Induction of Endoplasmic Reticulum Stress by Cadmium and Its Regulation on Nrf2 Signaling Pathway in Kidneys of Rats

CHEN Zhi Jian CHEN Jia Xing WU Li Kang LI Bi Yun TIAN Ya Feng XIAN Min HUANG Zi Pei YU Ri An

CHEN Zhi Jian, CHEN Jia Xing, WU Li Kang, LI Bi Yun, TIAN Ya Feng, XIAN Min, HUANG Zi Pei, YU Ri An. Induction of Endoplasmic Reticulum Stress by Cadmium and Its Regulation on Nrf2 Signaling Pathway in Kidneys of Rats[J]. Biomedical and Environmental Sciences, 2019, 32(1): 1-10. doi: 10.3967/bes2019.001
Citation: CHEN Zhi Jian, CHEN Jia Xing, WU Li Kang, LI Bi Yun, TIAN Ya Feng, XIAN Min, HUANG Zi Pei, YU Ri An. Induction of Endoplasmic Reticulum Stress by Cadmium and Its Regulation on Nrf2 Signaling Pathway in Kidneys of Rats[J]. Biomedical and Environmental Sciences, 2019, 32(1): 1-10. doi: 10.3967/bes2019.001

doi: 10.3967/bes2019.001
基金项目: 

grants from the Science and Technology Plan Project of Shenzhen City in China JCYJ20140414154847275

  • WLK, TYF, XM, and YRA conceived and designed the experiments; CZJ, CJX, LBY, and HZP performed the experiments; CZJ and CJX analyzed the data; and CZJ prepared the manuscript.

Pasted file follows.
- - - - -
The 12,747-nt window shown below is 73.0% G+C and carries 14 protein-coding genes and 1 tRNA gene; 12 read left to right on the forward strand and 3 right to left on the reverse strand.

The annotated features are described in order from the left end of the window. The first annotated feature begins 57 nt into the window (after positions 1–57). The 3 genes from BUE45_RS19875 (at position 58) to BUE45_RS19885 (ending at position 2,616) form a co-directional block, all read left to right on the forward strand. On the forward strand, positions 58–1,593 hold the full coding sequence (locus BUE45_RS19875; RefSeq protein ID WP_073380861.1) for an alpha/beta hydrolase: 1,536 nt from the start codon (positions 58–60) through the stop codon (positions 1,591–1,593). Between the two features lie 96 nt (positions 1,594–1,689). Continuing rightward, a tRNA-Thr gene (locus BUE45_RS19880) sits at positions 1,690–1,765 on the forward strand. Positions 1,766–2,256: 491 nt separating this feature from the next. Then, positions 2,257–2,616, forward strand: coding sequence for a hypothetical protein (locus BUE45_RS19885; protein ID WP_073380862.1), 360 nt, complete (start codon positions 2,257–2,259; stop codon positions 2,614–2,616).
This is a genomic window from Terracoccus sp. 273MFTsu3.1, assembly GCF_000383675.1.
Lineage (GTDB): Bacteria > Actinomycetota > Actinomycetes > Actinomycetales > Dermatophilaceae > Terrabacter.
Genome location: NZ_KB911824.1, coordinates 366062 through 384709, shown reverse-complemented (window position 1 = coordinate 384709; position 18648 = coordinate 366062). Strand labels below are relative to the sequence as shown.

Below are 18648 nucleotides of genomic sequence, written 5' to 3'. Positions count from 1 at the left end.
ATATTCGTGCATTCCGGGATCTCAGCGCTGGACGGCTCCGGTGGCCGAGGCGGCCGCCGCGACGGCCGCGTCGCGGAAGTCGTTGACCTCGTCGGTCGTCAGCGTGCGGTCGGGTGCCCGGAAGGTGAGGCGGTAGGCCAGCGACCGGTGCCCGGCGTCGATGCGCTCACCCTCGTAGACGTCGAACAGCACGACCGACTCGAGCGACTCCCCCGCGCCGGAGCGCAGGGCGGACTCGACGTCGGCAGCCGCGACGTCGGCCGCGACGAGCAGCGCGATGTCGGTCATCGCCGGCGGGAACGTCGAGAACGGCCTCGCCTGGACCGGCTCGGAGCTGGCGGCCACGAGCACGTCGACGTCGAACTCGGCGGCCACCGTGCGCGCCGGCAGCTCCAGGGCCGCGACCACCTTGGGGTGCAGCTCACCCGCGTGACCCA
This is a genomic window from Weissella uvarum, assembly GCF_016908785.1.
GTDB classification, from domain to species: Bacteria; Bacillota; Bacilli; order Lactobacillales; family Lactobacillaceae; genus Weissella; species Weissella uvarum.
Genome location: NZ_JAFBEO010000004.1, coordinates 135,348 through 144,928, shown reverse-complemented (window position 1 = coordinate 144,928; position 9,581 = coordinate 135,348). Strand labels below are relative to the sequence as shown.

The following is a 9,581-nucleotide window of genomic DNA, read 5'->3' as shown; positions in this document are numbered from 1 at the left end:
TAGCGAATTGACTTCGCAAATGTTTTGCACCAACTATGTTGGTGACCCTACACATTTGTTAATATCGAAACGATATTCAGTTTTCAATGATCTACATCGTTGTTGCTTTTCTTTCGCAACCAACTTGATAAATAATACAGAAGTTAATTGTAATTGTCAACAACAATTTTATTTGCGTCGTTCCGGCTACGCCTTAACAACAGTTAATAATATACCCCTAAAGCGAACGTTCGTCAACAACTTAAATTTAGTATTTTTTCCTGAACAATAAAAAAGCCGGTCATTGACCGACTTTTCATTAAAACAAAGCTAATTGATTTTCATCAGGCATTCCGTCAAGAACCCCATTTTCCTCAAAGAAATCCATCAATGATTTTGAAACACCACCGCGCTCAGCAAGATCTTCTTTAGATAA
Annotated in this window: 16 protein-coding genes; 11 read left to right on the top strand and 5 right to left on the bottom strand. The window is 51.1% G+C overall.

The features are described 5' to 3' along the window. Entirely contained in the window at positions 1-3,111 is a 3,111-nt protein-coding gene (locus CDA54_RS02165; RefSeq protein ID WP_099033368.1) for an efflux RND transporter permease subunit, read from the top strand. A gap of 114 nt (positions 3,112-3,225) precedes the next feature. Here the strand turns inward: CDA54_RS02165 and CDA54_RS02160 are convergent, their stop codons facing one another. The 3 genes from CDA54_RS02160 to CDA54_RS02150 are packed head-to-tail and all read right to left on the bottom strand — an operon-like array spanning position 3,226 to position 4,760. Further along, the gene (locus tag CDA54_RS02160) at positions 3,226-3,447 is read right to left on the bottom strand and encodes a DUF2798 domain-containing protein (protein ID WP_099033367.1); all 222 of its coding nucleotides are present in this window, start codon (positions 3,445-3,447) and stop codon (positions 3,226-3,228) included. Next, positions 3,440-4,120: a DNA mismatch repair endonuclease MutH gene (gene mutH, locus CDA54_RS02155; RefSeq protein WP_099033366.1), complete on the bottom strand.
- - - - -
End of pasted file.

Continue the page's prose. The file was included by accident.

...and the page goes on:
• No conflict of interest to declare.

Induction of Endoplasmic Reticulum Stress by Cadmium and Its Regulation on Nrf2 Signaling Pathway in Kidneys of Rats

Funds: 

grants from the Science and Technology Plan Project of Shenzhen City in China JCYJ20140414154847275

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    Author Bio:

    CHEN Zhi Jian, male, born in 1993, Master of medcine, majoring in environmental and occupational toxicology

    Corresponding author: WU Li Kang, Msc, Tel:86-13923768259, E-mail:228997298@qq.comDr.YU Ri An, Tel:86-20-34055940, Fax:86-20-34055355, E-mail:yuriantj@163.com
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    1) AUTHORS' CONTRIBUTIONS: 2) CONFLICT OF INTEREST:
  • Figure  1.  Effect of cadmium on oxidative stress in kidneys of rats. (A) SOD activity, (B) GSH-Px activity, (C) MDA content. Data are expressed as mean ± SD, n = 6. aIndicates statistically significant differences compared with the control group. bIndicates statistically significant differences compared with the 5 μmol/kg dose group. cIndicates statistically significant differences compared with the 10 μmol/kg dose group.

    Figure  2.  Effect of cadmium on endoplasmic reticulum stress in kidneys of rats. The mRNA expression levels of Bip (A), PERK (B), and ATF4 (C) were measured using RT-PCR analysis. Western blot analysis was performed to examine the protein expression levels of Bip (D) and PERK (E). (F) The protein expression levels of Bip and PERK. Data are expressed as mean ± SD, n = 6. aIndicates statistically significant differences compared with the control group. bIndicates statistically significant differences compared with the 5 μmol/kg dose group. cIndicates statistically significant differences compared with the 10 μmol/kg dose group.